The old saying takes on new meaning in this caregiving generation; a new study cites that daughters, particularly working ones, are the the primary caregivers for parents affected by Alzheimer’s.
After conducting a survey of approximately 2,500 women, the Working Mother Research Institute released Women and Alzheimer’s Disease: The Caregiver’s Crisis. The data shows that this type of intense caregiving has a major, and sometimes destructive, impact, affecting their emotional health, their financial status, their careers, and their families. One shocking statistic demonstrates just how many are part of this demographic: “6.7 million women devote some 10 billion hours per year to caregiving for Alzheimer’s patients—which works out to about $126 billion in unpaid labor.” (Read the full report here.)
Pointing to stress, loneliness, and countless other difficulties experienced throughout the Alzheimer’s caregiving journey, one woman shared: “It is a very, very lonely life at this point, and I am still in the early stages.”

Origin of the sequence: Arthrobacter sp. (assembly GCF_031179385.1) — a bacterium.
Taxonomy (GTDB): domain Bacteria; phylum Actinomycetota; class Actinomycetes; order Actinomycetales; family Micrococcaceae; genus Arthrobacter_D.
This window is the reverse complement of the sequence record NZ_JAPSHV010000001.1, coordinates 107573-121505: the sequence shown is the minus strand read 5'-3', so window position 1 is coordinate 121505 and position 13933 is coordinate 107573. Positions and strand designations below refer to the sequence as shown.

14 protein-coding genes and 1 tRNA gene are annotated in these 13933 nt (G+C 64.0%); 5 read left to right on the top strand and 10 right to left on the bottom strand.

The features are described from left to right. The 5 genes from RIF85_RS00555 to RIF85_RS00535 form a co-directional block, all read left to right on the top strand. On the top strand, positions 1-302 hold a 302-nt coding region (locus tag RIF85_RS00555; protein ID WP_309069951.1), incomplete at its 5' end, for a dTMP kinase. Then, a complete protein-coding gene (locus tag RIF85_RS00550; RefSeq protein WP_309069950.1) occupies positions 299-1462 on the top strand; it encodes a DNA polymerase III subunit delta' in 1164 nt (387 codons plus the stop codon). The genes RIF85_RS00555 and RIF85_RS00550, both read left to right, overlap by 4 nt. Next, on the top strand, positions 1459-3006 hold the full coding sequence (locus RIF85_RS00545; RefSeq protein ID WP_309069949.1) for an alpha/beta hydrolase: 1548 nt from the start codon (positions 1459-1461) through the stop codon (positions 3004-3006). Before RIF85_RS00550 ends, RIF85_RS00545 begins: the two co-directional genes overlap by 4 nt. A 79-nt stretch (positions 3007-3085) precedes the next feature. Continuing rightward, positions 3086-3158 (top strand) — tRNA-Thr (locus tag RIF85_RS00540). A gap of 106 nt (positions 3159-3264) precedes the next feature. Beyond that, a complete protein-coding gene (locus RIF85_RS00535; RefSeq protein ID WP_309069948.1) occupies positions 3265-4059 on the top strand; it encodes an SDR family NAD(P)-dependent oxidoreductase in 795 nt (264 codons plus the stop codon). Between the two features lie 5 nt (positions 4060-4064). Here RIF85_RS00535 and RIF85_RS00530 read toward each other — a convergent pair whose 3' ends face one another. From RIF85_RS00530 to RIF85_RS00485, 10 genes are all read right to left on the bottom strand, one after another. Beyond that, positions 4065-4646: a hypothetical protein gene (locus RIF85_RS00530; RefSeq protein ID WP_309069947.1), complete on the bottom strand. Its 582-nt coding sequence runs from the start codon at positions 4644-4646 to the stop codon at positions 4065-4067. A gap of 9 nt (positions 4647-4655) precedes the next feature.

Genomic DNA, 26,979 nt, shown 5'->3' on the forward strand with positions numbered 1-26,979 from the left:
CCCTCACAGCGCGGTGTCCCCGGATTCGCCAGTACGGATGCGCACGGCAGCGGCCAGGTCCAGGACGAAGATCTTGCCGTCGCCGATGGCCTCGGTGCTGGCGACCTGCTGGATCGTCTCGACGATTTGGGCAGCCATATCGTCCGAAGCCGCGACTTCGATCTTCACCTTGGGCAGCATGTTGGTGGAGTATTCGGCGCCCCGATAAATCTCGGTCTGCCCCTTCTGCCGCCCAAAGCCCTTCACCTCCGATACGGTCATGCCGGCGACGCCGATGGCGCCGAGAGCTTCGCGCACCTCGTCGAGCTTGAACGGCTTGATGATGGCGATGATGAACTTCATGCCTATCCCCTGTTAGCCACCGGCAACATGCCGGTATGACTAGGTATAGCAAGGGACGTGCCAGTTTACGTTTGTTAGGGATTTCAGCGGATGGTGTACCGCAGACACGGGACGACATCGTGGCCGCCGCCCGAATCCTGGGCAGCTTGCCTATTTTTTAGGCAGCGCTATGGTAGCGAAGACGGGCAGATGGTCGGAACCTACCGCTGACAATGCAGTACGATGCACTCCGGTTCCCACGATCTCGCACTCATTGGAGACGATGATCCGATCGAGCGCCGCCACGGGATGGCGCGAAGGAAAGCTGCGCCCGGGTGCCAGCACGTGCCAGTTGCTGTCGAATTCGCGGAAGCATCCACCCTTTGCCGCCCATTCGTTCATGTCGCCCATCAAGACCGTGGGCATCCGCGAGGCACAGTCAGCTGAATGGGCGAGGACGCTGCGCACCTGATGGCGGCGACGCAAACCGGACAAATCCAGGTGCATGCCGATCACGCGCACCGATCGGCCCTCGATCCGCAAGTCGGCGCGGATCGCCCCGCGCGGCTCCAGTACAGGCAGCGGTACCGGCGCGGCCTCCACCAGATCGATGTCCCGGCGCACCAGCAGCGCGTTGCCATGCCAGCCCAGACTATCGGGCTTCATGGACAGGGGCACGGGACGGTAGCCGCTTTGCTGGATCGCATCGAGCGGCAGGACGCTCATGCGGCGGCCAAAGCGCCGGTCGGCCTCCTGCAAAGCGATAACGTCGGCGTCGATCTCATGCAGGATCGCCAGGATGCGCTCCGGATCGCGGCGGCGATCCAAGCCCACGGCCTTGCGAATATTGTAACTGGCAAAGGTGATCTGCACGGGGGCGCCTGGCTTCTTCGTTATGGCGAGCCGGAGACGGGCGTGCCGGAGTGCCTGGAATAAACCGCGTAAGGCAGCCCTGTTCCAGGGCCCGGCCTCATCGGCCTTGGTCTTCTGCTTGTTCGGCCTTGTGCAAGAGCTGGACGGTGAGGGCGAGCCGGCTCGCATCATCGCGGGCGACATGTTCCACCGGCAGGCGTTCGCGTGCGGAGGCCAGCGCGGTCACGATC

Respite is an issue emphasized frequently among senior care resource sites, support groups and organizations, but the sentiment expressed in that woman’s words hits on another very important core element of successful caregiving: connecting with others. Just as it is essential for seniors to connect and prevent the harmful effects of isolation, so too should caregivers reach out and connect with others in similar shoes. Read this recent guest post on our site, Caregivers Need Someone to Hold Their Hand, to learn more.